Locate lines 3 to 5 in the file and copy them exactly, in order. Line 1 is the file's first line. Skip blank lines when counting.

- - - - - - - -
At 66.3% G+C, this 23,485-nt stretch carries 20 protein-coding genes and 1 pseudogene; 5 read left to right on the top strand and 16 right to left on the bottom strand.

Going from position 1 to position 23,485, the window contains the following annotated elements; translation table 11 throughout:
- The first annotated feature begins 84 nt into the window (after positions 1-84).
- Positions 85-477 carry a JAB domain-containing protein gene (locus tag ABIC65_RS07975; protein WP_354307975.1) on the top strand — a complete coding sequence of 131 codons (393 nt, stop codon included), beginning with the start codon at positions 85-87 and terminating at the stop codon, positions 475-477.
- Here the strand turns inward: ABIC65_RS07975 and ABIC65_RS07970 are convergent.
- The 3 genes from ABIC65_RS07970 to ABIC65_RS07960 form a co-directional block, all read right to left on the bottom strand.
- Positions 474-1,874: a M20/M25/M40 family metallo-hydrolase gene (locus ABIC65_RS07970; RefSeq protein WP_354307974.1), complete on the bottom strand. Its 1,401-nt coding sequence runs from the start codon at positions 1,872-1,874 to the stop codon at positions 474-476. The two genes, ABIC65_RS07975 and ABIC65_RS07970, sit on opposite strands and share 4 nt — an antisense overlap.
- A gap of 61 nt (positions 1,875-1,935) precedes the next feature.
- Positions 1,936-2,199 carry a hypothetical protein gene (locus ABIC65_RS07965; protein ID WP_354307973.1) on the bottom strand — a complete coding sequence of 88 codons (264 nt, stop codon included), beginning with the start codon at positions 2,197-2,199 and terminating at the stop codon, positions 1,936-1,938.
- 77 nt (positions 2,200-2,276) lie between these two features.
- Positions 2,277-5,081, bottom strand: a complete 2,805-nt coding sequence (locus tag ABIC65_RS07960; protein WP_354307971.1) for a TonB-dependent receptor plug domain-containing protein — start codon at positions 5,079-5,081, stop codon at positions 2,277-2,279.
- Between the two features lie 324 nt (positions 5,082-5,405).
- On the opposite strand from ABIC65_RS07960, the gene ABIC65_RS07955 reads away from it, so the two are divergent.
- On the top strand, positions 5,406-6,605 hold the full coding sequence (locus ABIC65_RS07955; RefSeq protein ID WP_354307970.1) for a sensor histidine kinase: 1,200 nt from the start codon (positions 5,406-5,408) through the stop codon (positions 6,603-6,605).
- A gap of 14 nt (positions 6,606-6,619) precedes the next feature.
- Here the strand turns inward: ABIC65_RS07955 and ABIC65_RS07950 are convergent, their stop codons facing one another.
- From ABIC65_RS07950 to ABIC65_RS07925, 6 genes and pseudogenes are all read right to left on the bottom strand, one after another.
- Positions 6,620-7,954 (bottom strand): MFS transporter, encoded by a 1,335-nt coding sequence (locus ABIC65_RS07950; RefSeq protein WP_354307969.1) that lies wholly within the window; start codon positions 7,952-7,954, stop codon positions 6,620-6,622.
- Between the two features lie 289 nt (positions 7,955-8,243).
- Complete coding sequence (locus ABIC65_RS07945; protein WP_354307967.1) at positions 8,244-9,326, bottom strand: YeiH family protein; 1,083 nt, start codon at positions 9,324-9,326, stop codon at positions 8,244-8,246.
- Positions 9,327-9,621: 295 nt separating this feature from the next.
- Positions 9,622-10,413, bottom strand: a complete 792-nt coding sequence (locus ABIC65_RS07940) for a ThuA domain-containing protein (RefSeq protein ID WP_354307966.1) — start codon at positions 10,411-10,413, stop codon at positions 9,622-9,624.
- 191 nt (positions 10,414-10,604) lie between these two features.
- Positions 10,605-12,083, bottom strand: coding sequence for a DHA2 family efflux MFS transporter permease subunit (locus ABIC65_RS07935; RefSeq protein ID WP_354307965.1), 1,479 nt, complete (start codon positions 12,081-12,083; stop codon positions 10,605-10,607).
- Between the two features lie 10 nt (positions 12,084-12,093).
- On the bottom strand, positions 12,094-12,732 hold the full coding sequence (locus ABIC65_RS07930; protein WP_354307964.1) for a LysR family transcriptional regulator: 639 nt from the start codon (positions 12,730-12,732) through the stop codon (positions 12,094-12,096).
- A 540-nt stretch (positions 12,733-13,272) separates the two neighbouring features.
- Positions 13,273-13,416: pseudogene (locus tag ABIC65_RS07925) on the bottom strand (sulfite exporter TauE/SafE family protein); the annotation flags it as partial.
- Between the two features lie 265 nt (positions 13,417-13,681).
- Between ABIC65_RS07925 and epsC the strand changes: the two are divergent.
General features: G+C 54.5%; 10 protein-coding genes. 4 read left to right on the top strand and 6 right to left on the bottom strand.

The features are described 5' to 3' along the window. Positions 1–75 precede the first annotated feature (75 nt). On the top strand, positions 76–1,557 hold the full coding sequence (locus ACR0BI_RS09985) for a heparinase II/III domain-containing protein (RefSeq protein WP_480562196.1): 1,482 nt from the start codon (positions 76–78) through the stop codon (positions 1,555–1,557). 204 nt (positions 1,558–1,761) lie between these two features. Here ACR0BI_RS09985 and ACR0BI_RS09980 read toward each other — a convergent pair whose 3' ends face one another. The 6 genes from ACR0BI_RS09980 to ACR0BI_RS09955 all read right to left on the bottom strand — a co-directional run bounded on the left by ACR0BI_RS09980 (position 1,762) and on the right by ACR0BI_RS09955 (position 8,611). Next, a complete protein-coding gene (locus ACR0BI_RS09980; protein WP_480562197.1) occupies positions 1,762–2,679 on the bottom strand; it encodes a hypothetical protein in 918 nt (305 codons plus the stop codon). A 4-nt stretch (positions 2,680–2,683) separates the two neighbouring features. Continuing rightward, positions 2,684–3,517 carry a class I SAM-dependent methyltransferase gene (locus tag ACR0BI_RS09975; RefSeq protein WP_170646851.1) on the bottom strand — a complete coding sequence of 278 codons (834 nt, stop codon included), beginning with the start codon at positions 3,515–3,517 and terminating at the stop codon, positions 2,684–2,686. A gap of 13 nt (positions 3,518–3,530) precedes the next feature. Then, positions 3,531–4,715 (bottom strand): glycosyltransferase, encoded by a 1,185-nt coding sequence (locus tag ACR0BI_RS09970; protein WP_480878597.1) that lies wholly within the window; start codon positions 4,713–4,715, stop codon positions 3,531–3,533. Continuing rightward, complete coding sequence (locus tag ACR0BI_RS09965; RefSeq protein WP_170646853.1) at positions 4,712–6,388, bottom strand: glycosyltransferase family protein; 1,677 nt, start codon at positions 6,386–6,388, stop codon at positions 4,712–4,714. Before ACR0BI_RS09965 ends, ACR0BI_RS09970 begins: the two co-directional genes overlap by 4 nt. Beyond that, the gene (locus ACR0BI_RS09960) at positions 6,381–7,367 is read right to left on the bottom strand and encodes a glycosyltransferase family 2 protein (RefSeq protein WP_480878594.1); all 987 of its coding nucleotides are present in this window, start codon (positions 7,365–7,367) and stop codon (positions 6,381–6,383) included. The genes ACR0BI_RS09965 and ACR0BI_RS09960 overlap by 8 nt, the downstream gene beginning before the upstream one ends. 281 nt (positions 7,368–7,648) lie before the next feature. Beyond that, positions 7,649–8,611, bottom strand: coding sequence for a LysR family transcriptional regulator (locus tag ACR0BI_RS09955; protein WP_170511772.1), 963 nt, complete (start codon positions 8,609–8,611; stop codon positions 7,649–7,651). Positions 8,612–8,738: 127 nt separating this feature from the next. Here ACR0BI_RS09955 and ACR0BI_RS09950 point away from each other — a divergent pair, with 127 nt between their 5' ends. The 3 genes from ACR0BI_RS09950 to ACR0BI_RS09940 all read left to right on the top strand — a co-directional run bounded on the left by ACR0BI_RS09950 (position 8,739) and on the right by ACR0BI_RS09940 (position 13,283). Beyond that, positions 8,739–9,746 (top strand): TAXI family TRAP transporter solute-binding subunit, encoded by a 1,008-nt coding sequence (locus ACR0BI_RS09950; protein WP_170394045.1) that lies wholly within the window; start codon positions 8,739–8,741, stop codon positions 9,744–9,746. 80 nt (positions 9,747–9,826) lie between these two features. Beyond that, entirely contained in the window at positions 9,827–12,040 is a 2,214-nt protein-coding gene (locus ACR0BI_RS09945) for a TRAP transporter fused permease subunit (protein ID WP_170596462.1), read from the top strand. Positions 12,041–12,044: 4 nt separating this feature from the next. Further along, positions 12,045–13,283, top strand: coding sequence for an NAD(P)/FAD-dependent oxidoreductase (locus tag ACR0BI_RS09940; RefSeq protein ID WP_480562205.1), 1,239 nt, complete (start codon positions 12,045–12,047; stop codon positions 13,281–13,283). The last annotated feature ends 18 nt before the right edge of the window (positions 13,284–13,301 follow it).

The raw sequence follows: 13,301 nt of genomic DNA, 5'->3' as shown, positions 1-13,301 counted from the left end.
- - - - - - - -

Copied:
- The first annotated feature begins 84 nt into the window (after positions 1-84).
- Positions 85-477 carry a JAB domain-containing protein gene (locus tag ABIC65_RS07975; protein WP_354307975.1) on the top strand — a complete coding sequence of 131 codons (393 nt, stop codon included), beginning with the start codon at positions 85-87 and terminating at the stop codon, positions 475-477.
- Here the strand turns inward: ABIC65_RS07975 and ABIC65_RS07970 are convergent.